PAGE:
Italian Renaissance Survey Hours: Wed. 10-12 or by appt.
AH 320, Autumn 2013
ITALIAN RENAISSANCE ART: 1250 to 1595
Professor Gail L. Geiger This survey of Italian Renaissance Art concerns nearly three centuries of change in the arts on the Italian peninsula and the formative role of a cultural phenomenon called "The Renaissance." We shall be concerned with four dominant themes during this course:
1. The artist's changing view of himself (in some cases herself) as an artist. Significantly, those who practiced a “manual trade” recognized by the guild system as a “craft” sought to shift their status to that of a professional, equivalent to recognition afforded the poet.
2. The importance of the patron's purpose and its impact on the art. Note that patronage of artists could be institutional (usually governmental or ecclesiastical) or private.
3. The style of the art with respect to both tradition and innovation, qualified by:
a. the discovery of ancient art and ideas (primarily Roman, but also Greek and
b. global discoveries and the importation of goods from abroad and records of journeys, flora and fauna found across the world.
c. the medium and condition of the art (Note that the organization of the arts into major vs. minor status developed in this period when architecture, painting and sculpture began to be privileged over ceramics, weaving,
metal work, glass making, etc.).
d. theoretical considerations. Focus here is upon Renaissance theory, primarily
4. Methodological approaches to the field. Connoisseurship, iconography, contextualism have dominated most discussion of Renaissance studies. Some attention will be given to theoretical concerns voiced by critics from the last thirty years, however, although more attention will be given to issues of race and gender than to critical post-modern studies.
Procedures: It will be important to read assigned material and look at images in both text and on the web site [http://arthistory.wisc.edu/art-history-320-course-description.htm] before you come to class; go back over the material afterwards. There will be three exams in class covering approximately five weeks of material. A final exercise of a take home, cumulative essay will constitute the final [scheduled 15 December 5:05-7:05pm].The required text book is John T. Paoletti and Gary M. Radke, Art in Renaissance Italy, 4th ed. (Upper Saddle River, N.J.: Pearson/Prentice Hall, 2012). For those of you new to the History of Art, you might want to invest in tracking down a copy of James Hall, Dictionary of Subjects & Symbols in Art (Harper & Row, Icon Editions) and Sylvan Barnet, A Short Guide to Writing about Art a recent ed. (Longman, 2000+).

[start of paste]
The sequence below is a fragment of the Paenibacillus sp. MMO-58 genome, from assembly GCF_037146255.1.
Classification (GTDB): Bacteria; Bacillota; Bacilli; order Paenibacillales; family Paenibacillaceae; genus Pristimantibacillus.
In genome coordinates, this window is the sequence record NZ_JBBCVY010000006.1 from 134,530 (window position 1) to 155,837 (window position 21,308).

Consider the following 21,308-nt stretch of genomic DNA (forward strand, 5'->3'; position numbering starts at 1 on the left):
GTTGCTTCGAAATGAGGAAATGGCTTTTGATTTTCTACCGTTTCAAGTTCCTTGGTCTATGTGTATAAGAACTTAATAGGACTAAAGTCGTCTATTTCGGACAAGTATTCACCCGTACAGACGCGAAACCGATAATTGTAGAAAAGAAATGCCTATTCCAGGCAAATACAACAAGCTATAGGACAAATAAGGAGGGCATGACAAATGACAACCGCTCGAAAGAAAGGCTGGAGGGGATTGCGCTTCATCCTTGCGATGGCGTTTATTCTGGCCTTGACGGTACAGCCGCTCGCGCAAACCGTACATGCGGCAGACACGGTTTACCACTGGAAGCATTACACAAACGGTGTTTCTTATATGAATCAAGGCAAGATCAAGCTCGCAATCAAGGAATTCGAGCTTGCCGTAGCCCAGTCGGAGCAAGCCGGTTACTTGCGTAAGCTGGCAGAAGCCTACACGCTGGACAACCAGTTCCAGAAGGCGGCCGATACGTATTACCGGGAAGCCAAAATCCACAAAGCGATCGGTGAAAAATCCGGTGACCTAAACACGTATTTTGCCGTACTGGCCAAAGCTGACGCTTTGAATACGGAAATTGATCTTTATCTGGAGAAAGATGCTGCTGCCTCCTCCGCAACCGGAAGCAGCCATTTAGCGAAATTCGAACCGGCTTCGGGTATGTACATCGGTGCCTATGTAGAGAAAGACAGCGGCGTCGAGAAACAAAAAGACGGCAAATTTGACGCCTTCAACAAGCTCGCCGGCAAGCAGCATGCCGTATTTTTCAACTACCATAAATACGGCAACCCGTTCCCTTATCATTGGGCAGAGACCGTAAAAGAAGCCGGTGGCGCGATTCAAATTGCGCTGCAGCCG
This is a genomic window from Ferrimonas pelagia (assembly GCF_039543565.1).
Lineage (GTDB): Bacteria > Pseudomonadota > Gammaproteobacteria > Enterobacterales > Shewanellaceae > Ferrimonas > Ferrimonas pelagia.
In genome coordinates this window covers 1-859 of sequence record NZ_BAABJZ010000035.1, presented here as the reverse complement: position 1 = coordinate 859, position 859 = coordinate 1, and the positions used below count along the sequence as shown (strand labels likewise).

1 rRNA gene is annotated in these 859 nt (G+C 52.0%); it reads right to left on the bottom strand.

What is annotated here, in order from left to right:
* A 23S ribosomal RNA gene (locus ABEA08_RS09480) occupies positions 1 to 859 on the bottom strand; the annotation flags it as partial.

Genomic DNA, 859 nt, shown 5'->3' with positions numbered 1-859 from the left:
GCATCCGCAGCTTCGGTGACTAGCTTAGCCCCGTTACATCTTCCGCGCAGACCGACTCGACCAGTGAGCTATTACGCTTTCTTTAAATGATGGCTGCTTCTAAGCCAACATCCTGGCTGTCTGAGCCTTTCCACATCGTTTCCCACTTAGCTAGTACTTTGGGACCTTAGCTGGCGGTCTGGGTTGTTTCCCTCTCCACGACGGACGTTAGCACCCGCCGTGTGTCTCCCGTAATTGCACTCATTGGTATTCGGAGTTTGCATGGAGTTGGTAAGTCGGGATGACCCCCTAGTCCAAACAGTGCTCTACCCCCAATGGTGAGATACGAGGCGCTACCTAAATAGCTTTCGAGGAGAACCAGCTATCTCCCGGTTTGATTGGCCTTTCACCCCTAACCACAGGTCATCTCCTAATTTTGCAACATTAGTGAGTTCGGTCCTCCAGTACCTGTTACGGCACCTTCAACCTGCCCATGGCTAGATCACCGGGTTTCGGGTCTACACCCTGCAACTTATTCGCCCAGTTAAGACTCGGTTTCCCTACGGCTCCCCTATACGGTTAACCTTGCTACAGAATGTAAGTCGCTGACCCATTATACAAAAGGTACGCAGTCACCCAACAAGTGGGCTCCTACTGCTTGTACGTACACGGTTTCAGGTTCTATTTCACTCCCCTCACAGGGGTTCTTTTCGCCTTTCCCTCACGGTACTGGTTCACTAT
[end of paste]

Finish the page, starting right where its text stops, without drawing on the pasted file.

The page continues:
Late Thirteenth and the Fourteenth Century [1275-1390s] The Early Period, 1250-1301 reveals important developments:
1. The significance of urban layouts including major new buildings in cities administered by oligarchies intended especially to house communal government and churches or a Cathedral (if big enough to warrant a bishop).
2. The emergence of mendicant religious orders (committed to poverty and to an active public ministry rather than reclusive monasticism, especially the Franciscans, the Order of Friars Minor [OFM] and Dominicans, Order of Preachers [OP]) which advocated important use of mural painting and altar pieces to convey their religious teaching.
3. Partly due to point no. 2, a new consciousness emerged regarding effective imagery in both painting and sculpture that should be both clear and increasingly mimetic [imitating the physical world].
4. Signs appear of a new importance given to a recognized artist rather than an anonymous master.
Week I 1. Sept. 3 Tues. Course Parameters
Reading: “Introduction: Art in Context” and Contemporary Scene, “Art and Offerings”, Contemporary Voice, “Terms of Employment.”
Rosh Hashanah, 4-5 September.
2. Sept. 5 Thursday Introduction; The Visual Culture of both the Mendicant Orders and the Roman Papacy
Reading: Ch. 2, “Rome: Artists, Popes, and Cardinals” and Contemporary Scene: “Art and Miracles.”
Images: Ch. 2: [City Plan of Rome, p.58 (note esp. numbers 17, 24 [location of S. Maria in Aracoeli], 29, 30, 32-34 Sancta Sanctorum)]; Anonymous fresco, Nicholas III Kneeling with SS. Peter and Paul before Christ, 1277-80; [The Bambino of Aracoeli, 2nd half 15th c.]; Jacopo Torriti: Coronation of the Virgin, c. 1294, Apse mosaic of S. Maria Maggiore; Pietro Cavallini, Last Judgment fragment, c. 1290, S.Cecilia (fig. 2.8 and detail, p. 56); Cavallini, Birth of the Virgin, c. 1290, mosaic in S. Maria in Trastevere; Arnolfo di Cambio, Baldachin, 1293, S. Cecilia in Trastevere; Stefaneschi altarpiece, early 14th c.
Week II 3. Sept 10 Assisi and Padua: The Didactic Narrative.
Reading: Chapt. 1. “The Origins of the Renaissance” and Contemporary Voice: “Francis as Another Christ,” p. 50; Chapt. 3. “Assisi and Padua: Narrative Realism.” Contemporary Voice: “St. Francis and the Christ Child.”